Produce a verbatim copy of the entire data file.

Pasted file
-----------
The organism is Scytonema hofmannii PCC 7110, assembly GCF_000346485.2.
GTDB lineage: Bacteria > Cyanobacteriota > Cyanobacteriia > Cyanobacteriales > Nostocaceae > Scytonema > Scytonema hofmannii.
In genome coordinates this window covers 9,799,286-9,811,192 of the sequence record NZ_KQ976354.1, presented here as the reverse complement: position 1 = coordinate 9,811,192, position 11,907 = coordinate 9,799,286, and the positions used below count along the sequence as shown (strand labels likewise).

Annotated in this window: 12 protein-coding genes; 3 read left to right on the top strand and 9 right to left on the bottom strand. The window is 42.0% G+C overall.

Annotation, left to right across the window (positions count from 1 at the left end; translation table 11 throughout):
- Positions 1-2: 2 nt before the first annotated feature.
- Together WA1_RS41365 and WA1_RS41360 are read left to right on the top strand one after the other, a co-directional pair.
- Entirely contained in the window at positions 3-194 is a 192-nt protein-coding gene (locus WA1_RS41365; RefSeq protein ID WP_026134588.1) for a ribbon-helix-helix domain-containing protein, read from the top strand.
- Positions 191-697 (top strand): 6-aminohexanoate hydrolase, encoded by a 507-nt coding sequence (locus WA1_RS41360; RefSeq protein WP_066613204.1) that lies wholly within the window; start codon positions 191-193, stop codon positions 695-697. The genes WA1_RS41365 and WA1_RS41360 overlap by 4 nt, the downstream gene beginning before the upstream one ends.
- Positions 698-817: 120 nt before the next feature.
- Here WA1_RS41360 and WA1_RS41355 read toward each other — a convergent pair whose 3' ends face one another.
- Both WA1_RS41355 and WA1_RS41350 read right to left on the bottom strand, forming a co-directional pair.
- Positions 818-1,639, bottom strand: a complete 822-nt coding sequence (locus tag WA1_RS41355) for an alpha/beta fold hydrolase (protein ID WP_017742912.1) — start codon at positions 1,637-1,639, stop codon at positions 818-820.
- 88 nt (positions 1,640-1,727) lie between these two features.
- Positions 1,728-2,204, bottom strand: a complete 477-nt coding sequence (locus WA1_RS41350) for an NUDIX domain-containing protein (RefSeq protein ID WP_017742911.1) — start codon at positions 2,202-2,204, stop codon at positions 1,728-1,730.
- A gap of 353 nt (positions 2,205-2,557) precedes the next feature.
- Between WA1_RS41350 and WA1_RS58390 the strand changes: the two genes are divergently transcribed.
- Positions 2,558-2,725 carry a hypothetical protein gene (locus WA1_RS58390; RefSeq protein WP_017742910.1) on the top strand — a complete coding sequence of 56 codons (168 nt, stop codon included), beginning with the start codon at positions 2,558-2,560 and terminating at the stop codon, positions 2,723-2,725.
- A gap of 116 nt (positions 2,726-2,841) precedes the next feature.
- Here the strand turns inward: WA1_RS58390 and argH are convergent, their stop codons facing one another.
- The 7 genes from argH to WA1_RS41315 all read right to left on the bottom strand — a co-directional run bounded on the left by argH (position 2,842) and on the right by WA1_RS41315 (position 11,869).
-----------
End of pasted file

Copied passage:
The organism is Scytonema hofmannii PCC 7110, assembly GCF_000346485.2.
GTDB lineage: Bacteria > Cyanobacteriota > Cyanobacteriia > Cyanobacteriales > Nostocaceae > Scytonema > Scytonema hofmannii.
In genome coordinates this window covers 9,799,286-9,811,192 of the sequence record NZ_KQ976354.1, presented here as the reverse complement: position 1 = coordinate 9,811,192, position 11,907 = coordinate 9,799,286, and the positions used below count along the sequence as shown (strand labels likewise).

Annotated in this window: 12 protein-coding genes; 3 read left to right on the top strand and 9 right to left on the bottom strand. The window is 42.0% G+C overall.

Annotation, left to right across the window (positions count from 1 at the left end; translation table 11 throughout):
- Positions 1-2: 2 nt before the first annotated feature.
- Together WA1_RS41365 and WA1_RS41360 are read left to right on the top strand one after the other, a co-directional pair.
- Entirely contained in the window at positions 3-194 is a 192-nt protein-coding gene (locus WA1_RS41365; RefSeq protein ID WP_026134588.1) for a ribbon-helix-helix domain-containing protein, read from the top strand.
- Positions 191-697 (top strand): 6-aminohexanoate hydrolase, encoded by a 507-nt coding sequence (locus WA1_RS41360; RefSeq protein WP_066613204.1) that lies wholly within the window; start codon positions 191-193, stop codon positions 695-697. The genes WA1_RS41365 and WA1_RS41360 overlap by 4 nt, the downstream gene beginning before the upstream one ends.
- Positions 698-817: 120 nt before the next feature.
- Here WA1_RS41360 and WA1_RS41355 read toward each other — a convergent pair whose 3' ends face one another.
- Both WA1_RS41355 and WA1_RS41350 read right to left on the bottom strand, forming a co-directional pair.
- Positions 818-1,639, bottom strand: a complete 822-nt coding sequence (locus tag WA1_RS41355) for an alpha/beta fold hydrolase (protein ID WP_017742912.1) — start codon at positions 1,637-1,639, stop codon at positions 818-820.
- 88 nt (positions 1,640-1,727) lie between these two features.
- Positions 1,728-2,204, bottom strand: a complete 477-nt coding sequence (locus WA1_RS41350) for an NUDIX domain-containing protein (RefSeq protein ID WP_017742911.1) — start codon at positions 2,202-2,204, stop codon at positions 1,728-1,730.
- A gap of 353 nt (positions 2,205-2,557) precedes the next feature.
- Between WA1_RS41350 and WA1_RS58390 the strand changes: the two genes are divergently transcribed.
- Positions 2,558-2,725 carry a hypothetical protein gene (locus WA1_RS58390; RefSeq protein WP_017742910.1) on the top strand — a complete coding sequence of 56 codons (168 nt, stop codon included), beginning with the start codon at positions 2,558-2,560 and terminating at the stop codon, positions 2,723-2,725.
- A gap of 116 nt (positions 2,726-2,841) precedes the next feature.
- Here the strand turns inward: WA1_RS58390 and argH are convergent, their stop codons facing one another.
- The 7 genes from argH to WA1_RS41315 all read right to left on the bottom strand — a co-directional run bounded on the left by argH (position 2,842) and on the right by WA1_RS41315 (position 11,869).